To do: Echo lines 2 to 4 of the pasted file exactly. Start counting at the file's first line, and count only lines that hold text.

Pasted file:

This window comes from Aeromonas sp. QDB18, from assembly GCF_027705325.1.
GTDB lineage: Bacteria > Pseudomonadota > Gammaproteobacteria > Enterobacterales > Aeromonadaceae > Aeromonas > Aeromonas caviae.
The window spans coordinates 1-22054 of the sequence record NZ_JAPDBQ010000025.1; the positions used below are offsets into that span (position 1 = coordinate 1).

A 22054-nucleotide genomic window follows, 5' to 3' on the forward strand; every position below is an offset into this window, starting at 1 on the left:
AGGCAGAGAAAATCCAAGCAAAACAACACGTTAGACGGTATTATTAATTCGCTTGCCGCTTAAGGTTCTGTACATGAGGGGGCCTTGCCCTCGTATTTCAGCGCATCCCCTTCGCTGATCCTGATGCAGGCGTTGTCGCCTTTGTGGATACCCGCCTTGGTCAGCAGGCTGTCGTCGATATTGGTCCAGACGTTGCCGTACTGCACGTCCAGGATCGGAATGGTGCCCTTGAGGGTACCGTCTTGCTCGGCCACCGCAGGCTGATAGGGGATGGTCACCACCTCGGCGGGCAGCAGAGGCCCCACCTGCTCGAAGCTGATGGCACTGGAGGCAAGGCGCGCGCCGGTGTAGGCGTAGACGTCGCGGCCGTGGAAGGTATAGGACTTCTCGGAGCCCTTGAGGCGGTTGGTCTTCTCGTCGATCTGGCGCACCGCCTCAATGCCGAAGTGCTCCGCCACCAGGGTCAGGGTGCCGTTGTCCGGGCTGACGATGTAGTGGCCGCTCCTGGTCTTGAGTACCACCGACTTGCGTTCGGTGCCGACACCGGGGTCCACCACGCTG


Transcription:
GTDB lineage: Bacteria > Pseudomonadota > Gammaproteobacteria > Enterobacterales > Aeromonadaceae > Aeromonas > Aeromonas caviae.
The window spans coordinates 1-22054 of the sequence record NZ_JAPDBQ010000025.1; the positions used below are offsets into that span (position 1 = coordinate 1).

A 22054-nucleotide genomic window follows, 5' to 3' on the forward strand; every position below is an offset into this window, starting at 1 on the left: